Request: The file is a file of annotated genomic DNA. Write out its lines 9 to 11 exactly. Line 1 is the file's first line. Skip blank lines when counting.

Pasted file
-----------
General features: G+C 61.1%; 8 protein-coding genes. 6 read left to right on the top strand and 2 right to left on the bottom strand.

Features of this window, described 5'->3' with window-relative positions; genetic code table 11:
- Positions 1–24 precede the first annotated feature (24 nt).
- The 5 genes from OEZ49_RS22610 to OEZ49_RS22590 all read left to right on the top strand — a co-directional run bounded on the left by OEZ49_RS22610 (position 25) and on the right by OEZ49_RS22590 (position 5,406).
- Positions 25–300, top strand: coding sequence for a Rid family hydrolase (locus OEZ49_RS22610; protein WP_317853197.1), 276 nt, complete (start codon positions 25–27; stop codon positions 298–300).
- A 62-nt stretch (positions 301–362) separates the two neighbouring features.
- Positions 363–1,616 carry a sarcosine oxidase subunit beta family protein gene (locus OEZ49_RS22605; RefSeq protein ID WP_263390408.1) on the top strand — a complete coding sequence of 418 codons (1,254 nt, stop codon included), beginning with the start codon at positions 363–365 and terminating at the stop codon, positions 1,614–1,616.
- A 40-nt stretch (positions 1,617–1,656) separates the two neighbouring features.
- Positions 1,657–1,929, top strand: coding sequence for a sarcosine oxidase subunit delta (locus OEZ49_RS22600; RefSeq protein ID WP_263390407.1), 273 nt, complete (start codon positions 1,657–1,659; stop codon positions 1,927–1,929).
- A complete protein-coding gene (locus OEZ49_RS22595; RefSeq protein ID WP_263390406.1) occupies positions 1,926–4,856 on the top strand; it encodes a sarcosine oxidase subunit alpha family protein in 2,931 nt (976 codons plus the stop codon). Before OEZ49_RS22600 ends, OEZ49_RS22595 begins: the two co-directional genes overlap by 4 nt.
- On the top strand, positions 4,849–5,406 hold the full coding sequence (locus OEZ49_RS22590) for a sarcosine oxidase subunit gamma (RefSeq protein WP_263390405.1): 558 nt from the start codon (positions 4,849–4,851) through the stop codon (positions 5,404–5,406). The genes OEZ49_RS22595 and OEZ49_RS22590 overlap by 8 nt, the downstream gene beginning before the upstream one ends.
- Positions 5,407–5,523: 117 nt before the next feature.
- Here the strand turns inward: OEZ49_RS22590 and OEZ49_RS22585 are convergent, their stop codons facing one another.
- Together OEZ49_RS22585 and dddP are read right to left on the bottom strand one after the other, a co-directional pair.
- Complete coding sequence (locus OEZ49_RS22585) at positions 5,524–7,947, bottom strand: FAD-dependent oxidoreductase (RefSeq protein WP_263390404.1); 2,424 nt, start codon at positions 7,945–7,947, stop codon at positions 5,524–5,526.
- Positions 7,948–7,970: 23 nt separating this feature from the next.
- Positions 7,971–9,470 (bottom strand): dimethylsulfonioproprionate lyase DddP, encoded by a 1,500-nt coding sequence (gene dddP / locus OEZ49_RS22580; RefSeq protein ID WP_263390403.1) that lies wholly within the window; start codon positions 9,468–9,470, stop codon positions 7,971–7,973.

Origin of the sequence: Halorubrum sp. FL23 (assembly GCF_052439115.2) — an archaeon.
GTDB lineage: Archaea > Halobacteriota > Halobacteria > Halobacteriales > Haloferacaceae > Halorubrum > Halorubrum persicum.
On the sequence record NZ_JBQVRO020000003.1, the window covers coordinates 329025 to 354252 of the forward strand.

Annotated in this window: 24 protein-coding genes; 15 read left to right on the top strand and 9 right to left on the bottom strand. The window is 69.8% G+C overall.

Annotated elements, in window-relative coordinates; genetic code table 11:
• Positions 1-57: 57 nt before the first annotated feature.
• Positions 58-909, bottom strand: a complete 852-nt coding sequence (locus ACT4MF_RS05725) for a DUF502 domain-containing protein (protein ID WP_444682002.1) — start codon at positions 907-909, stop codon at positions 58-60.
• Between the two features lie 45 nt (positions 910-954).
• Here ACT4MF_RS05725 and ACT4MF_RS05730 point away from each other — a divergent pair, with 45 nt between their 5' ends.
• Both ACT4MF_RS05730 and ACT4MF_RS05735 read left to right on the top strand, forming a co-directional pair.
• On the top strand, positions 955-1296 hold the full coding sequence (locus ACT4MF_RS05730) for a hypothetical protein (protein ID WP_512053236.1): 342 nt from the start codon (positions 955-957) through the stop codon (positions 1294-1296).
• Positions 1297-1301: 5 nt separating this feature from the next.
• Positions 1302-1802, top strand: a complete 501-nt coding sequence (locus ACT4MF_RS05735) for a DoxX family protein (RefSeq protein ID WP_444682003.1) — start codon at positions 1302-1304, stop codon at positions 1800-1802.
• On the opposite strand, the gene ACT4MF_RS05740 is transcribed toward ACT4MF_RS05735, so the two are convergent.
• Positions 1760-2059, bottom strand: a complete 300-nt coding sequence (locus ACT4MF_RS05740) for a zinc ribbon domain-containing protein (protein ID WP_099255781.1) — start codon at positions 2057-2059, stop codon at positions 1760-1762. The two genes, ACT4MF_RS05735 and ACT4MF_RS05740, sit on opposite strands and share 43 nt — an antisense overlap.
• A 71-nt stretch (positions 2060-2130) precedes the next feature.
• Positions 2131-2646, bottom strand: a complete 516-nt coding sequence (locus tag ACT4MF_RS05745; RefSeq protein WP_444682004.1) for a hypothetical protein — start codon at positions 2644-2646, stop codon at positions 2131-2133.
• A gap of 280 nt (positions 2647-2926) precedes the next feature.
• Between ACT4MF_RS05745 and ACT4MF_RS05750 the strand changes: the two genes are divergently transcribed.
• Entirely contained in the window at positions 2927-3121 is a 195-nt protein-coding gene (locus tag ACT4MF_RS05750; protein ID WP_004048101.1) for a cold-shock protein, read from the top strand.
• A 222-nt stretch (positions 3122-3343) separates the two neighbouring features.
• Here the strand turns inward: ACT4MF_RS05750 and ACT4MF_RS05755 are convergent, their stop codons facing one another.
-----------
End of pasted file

- Positions 1,657–1,929, top strand: coding sequence for a sarcosine oxidase subunit delta (locus OEZ49_RS22600; RefSeq protein ID WP_263390407.1), 273 nt, complete (start codon positions 1,657–1,659; stop codon positions 1,927–1,929).
- A complete protein-coding gene (locus OEZ49_RS22595; RefSeq protein ID WP_263390406.1) occupies positions 1,926–4,856 on the top strand; it encodes a sarcosine oxidase subunit alpha family protein in 2,931 nt (976 codons plus the stop codon). Before OEZ49_RS22600 ends, OEZ49_RS22595 begins: the two co-directional genes overlap by 4 nt.
- On the top strand, positions 4,849–5,406 hold the full coding sequence (locus OEZ49_RS22590) for a sarcosine oxidase subunit gamma (RefSeq protein WP_263390405.1): 558 nt from the start codon (positions 4,849–4,851) through the stop codon (positions 5,404–5,406). The genes OEZ49_RS22595 and OEZ49_RS22590 overlap by 8 nt, the downstream gene beginning before the upstream one ends.